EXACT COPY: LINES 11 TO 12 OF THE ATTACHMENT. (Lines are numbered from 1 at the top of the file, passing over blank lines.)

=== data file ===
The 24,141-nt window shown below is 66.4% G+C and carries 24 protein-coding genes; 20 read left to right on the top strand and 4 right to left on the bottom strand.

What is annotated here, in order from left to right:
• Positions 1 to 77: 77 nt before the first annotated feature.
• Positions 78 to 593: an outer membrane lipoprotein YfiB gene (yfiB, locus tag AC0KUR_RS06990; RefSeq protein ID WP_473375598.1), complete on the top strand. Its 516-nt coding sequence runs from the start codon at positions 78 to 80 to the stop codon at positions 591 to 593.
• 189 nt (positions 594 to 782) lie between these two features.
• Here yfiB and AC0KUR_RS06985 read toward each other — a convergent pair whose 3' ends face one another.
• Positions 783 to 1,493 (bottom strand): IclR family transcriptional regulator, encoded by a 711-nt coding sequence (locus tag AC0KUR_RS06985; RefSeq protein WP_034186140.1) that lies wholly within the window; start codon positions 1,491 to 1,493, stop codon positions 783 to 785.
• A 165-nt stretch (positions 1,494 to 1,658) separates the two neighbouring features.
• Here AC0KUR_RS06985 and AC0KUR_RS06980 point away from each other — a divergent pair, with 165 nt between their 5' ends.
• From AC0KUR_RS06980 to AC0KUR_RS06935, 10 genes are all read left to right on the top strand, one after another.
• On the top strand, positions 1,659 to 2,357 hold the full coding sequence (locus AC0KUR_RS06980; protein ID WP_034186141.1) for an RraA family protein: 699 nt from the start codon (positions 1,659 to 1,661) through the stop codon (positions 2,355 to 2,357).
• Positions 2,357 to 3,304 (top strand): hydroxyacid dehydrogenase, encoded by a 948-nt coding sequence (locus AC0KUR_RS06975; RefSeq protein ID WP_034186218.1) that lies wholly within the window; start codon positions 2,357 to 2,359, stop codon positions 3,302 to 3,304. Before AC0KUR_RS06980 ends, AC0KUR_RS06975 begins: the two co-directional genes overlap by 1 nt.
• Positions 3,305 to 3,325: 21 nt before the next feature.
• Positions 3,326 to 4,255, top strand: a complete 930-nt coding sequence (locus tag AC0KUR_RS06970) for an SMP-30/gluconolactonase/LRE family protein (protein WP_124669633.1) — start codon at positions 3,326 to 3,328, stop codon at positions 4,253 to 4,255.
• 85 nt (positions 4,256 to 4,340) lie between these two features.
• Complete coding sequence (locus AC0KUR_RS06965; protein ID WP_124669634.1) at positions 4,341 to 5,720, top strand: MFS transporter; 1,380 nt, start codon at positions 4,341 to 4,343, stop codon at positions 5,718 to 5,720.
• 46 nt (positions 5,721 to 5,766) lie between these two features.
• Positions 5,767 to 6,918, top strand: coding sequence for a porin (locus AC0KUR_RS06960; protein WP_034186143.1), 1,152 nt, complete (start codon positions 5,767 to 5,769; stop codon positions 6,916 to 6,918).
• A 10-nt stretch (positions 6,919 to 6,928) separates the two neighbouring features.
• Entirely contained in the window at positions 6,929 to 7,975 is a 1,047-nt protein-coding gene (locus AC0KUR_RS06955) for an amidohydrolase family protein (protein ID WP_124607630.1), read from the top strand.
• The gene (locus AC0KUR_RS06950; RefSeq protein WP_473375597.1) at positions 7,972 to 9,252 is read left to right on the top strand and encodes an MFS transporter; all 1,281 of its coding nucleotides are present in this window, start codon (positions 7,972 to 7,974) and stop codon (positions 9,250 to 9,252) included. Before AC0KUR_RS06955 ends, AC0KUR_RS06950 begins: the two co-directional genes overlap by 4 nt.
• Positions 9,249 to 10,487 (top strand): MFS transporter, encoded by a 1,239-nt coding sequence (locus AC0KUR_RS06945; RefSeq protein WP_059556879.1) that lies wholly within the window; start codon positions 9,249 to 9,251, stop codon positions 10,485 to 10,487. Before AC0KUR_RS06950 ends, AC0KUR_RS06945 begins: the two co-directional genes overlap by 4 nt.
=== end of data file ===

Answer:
• On the top strand, positions 1,659 to 2,357 hold the full coding sequence (locus AC0KUR_RS06980; protein ID WP_034186141.1) for an RraA family protein: 699 nt from the start codon (positions 1,659 to 1,661) through the stop codon (positions 2,355 to 2,357).
• Positions 2,357 to 3,304 (top strand): hydroxyacid dehydrogenase, encoded by a 948-nt coding sequence (locus AC0KUR_RS06975; RefSeq protein ID WP_034186218.1) that lies wholly within the window; start codon positions 2,357 to 2,359, stop codon positions 3,302 to 3,304. Before AC0KUR_RS06980 ends, AC0KUR_RS06975 begins: the two co-directional genes overlap by 1 nt.